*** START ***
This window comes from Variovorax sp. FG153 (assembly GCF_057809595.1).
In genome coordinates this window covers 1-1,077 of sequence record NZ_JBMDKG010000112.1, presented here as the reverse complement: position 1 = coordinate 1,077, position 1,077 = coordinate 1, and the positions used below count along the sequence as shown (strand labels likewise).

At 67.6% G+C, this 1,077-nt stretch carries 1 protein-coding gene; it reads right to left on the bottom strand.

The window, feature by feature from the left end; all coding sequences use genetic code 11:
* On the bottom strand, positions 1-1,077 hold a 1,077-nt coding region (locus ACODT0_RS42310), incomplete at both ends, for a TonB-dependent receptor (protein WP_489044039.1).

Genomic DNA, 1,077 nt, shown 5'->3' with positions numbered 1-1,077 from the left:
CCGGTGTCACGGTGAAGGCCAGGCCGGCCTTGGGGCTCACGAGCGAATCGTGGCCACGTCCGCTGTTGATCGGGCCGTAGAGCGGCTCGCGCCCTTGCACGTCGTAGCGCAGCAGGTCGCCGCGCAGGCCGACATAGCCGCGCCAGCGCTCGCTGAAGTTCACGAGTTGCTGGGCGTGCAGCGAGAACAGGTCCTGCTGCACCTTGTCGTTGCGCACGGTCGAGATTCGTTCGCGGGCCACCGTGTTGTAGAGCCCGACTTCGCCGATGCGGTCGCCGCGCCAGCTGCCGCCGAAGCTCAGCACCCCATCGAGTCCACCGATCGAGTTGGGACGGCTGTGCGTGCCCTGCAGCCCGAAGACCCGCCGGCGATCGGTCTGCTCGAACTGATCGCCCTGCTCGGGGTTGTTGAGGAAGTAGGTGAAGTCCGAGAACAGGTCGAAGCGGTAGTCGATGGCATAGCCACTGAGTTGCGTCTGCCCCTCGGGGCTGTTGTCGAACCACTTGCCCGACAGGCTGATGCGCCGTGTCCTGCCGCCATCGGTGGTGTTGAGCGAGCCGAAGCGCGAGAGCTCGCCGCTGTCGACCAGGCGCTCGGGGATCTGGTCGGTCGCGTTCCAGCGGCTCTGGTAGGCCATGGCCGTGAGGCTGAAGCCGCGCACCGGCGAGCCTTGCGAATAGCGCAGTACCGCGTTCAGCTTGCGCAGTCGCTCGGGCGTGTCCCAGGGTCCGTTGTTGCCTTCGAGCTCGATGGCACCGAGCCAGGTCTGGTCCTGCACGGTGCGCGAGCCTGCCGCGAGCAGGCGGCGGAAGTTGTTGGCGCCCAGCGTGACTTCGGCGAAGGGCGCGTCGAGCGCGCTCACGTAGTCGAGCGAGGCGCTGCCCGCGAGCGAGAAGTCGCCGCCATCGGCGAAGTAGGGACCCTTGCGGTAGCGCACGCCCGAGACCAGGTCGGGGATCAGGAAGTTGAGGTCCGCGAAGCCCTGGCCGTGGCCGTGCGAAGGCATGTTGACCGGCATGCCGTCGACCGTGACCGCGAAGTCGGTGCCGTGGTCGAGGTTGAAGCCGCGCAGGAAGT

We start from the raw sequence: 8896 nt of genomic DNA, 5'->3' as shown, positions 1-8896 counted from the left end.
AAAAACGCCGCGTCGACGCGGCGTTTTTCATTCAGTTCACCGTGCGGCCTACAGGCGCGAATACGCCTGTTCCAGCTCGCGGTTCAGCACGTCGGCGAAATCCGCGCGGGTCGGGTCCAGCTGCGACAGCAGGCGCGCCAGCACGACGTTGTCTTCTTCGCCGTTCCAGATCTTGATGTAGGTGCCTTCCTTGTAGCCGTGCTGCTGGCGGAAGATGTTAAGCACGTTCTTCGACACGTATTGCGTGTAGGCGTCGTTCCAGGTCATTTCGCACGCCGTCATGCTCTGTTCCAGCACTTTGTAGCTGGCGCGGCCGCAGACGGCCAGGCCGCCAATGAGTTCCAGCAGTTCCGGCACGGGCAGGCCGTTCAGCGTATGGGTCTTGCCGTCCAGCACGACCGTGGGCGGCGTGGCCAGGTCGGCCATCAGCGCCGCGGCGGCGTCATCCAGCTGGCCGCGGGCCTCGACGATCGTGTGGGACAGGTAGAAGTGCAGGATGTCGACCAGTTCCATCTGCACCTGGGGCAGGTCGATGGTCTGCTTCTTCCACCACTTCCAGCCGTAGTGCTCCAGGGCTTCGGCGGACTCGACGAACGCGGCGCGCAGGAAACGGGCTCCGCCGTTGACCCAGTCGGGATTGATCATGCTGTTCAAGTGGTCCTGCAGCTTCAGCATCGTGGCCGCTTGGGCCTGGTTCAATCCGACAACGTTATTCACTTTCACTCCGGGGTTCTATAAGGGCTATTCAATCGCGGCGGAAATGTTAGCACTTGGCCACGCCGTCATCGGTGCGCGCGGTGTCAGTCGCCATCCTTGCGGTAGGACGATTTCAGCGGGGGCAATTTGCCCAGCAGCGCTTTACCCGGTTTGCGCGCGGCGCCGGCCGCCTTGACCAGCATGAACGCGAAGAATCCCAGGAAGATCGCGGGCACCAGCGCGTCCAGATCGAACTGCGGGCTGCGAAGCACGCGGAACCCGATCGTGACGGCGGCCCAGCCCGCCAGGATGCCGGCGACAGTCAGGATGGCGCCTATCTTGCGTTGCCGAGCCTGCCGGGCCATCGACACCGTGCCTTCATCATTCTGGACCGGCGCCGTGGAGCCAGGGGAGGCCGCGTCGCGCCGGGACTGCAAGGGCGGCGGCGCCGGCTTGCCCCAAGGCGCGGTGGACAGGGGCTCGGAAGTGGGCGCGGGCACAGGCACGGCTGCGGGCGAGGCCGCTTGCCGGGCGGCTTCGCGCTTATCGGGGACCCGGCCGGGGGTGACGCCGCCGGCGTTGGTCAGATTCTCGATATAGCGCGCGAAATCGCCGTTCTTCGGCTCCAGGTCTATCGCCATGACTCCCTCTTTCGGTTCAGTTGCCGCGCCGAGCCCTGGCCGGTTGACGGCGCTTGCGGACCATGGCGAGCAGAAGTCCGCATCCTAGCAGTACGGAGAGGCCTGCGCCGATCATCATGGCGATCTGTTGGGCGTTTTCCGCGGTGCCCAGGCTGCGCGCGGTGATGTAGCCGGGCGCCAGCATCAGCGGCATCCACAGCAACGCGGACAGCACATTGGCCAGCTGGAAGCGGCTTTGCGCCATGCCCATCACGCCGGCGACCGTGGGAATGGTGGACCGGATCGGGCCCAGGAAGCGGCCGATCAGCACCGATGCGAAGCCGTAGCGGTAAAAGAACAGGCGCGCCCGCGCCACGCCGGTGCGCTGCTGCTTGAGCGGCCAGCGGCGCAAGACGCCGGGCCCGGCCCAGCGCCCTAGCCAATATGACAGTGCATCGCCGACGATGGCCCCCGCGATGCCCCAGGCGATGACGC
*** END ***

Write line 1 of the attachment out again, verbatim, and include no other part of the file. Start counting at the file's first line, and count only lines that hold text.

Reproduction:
This window comes from Variovorax sp. FG153 (assembly GCF_057809595.1).